The Role of Carbon Credits in Sustainable Communities
The school bell rings, the doors open and the students head out to enjoy the fresh air, taking a break from investing in their future. But beneath their feet, another investment is working equally hard for their future.
Chanoine-Beaudet High School, in Saint-Pascal, Quebec, Canada, has converted its no.2 oil heating system into one based on a geothermal design – essentially a series of pipes that pump water underground where it is heated in winter or transfers excess heat in summer.
It’s part of the Sustainable Community Project run by Will Solutions Inc. (“Will Solutions”), helping small and medium sized businesses, collectives and non-profit organizations across Quebec and Ontario to reduce their carbon and methane emissions and receive funds (via proceeds from the sale of carbon credits) generated from their emissions reduction activities.
The programs use a local community approach, supporting small emitters (below 25,000 tonnes of CO2 equivalent per year) and aggregating them into regional hubs, thereby helping to scale their efforts. A technology-enabled data collection and monitoring system consolidates information and communications to qualify, measure, stimulate, gather and convert emissions reduction activities into carbon credits.
In Quebec, there are 150+ member organizations participating so far with over 850 micro-projects launched to date, spanning enterprise, municipality, industry, manufacture, retail, buildings and public works, agriculture, tourism and many other sectors. Over the next decade, the programs in Quebec and Ontario are expected to collectively reduce more than 100 million tonnes of CO2 equivalent emissions and generate an equivalent number of carbon credits.
The greenhouse gas (“GHG”) emission reductions are achieved through activities such as waste diversion, energy conversion and energy efficiency initiatives, with plans to expand into transport. An example is the energy conversion project at Chanoine-Beaudet High School (pictured below) where an oil-fired heating system has been converted to geothermal energy. At the Montfort Medical Clinic in Jonquière, Quebec, the energy efficiency of their building has been improved through thermal insulation and fenestration.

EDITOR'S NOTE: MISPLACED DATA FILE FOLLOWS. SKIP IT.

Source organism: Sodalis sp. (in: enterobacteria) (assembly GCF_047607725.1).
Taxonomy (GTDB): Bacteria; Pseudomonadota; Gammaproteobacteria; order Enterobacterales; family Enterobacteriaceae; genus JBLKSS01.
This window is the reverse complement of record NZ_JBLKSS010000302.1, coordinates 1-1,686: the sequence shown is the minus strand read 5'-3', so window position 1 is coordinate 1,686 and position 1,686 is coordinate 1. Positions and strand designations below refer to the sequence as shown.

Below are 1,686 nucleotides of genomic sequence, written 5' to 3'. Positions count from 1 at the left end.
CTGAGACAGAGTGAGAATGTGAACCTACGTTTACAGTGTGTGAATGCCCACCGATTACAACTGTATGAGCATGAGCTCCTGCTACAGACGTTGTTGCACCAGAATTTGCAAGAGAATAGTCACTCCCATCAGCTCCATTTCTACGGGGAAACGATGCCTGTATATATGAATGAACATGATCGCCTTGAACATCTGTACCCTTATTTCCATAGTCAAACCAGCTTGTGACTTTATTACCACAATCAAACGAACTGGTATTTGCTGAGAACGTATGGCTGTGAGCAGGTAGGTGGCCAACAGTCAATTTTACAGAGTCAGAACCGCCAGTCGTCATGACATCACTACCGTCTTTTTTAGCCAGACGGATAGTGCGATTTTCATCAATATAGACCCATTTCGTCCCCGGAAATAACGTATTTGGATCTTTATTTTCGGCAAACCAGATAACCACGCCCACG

The Quebec Sustainable Community project has been developed, registered and validated under Verra’s Verified Carbon Standard (“VCS”) as the first ever grouped project model validated by Verra. The Ontario Sustainable Community project has been listed with Verra and is expected to be developed, registered and validated under the same model.
The Quebec Sustainable Community project is one of the largest grouped projects in Canada to be registered with Verra and has been actively conducting activities that reduce GHG emissions since 2010 with carbon credits first issued in 2014.
In Quebec, the project has delivered consistently strong, measurable results. For this reason, Carbon Streaming entered into a carbon credit streaming agreement with Will Solutions to scale its Sustainable Community project in Quebec and develop and scale its Sustainable Community project in Ontario.
Carbon Streaming will receive 50% of the carbon credits generated by the projects, up to a maximum of 44.1 million carbon credits. The first delivery of approximately 425,000 to 525,000 carbon credits is expected in the second half of calendar year 2023, ramping up to approximately 10 million carbon credits in 2030.
The price of carbon credits for the Quebec project sold by Will Solutions has ranged from two to five times the CBL Global Emissions Offset (GEO) spot price. Carbon Streaming anticipates that carbon credits generated by the projects will continue to command premium pricing compared to the GEO price given the desirable location of the projects as well as the large proportion of emission reductions coming from methane avoidance. Methane has more than 80 times the global warming potential of carbon dioxide in the first 20 years of reaching the atmosphere.
The Sustainable Community projects will deliver on six UN Sustainable Development Goals, including Climate Action (13); Industry, Innovation and Infrastructure (9); Reduced Inequalities (10); Sustainable Cities and Communities (11); Responsible Consumption and Production (12); and Partnerships for the Goals (17).
Buyers of these carbon credits have included large Canadian corporations, including major financial institutions, pension funds, governmental organizations, industrials and food companies — therefore allowing these buyers to contribute to the creation of a decarbonized, collaborative, local and regenerative economy.
The school bell rings and the students slowly head back inside to their next lesson. The series of pipes in the ground below the school continue to pump and convert heat underground to warm and cool the classrooms accordingly as the next generation prepares for the future.
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